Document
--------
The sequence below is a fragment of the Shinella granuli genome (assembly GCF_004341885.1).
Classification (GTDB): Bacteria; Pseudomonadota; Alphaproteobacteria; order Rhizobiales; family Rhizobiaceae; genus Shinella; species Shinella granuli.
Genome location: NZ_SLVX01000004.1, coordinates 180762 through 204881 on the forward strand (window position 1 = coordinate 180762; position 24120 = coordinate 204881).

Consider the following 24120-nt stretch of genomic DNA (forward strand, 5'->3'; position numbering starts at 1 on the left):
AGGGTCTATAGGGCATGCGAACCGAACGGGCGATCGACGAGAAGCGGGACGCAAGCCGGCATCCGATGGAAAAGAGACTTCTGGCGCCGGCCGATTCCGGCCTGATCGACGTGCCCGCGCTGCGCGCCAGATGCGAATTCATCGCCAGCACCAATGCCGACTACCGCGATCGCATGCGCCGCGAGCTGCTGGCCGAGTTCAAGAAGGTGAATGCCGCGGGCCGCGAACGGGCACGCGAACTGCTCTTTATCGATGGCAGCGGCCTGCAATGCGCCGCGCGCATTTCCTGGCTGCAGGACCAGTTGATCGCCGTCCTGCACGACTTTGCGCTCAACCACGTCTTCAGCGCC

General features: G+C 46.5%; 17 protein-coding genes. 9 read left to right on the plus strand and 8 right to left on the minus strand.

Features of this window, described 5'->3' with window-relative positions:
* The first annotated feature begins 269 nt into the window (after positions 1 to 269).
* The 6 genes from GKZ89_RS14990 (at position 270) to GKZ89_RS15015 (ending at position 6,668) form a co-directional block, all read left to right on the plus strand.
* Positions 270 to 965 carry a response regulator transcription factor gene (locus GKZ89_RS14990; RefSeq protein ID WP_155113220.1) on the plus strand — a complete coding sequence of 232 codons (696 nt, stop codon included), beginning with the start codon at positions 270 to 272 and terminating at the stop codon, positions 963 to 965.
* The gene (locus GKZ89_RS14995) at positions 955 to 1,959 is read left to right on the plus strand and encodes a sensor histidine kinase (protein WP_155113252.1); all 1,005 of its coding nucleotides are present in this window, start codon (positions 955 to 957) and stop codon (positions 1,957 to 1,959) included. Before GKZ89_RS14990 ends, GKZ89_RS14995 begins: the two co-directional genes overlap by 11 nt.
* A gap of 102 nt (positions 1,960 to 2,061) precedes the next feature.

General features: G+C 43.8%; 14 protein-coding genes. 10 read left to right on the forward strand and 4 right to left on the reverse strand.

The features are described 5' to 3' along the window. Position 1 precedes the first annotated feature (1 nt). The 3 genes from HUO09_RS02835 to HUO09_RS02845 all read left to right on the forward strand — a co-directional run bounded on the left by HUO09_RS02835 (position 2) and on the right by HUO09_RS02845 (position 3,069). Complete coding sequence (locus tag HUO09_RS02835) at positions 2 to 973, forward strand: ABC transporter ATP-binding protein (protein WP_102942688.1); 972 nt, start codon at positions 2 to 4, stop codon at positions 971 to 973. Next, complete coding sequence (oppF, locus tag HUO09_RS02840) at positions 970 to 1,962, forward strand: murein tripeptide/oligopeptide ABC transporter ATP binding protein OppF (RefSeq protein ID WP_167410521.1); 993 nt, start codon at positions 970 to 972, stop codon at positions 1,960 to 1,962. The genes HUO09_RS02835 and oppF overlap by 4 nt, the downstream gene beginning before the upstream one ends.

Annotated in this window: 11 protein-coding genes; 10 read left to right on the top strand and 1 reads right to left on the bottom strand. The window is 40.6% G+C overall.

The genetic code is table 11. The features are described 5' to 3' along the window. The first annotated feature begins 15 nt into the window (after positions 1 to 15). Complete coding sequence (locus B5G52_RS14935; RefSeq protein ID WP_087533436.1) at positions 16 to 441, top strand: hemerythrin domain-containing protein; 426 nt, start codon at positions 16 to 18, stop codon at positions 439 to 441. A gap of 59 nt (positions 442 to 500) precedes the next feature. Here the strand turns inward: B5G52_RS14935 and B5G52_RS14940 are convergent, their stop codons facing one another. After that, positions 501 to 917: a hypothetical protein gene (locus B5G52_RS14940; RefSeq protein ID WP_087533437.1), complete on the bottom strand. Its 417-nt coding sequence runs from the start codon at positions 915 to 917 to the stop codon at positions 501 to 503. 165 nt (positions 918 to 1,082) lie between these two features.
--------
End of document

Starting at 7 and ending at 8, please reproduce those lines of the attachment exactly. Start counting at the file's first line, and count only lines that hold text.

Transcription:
Features of this window, described 5'->3' with window-relative positions:
* The first annotated feature begins 269 nt into the window (after positions 1 to 269).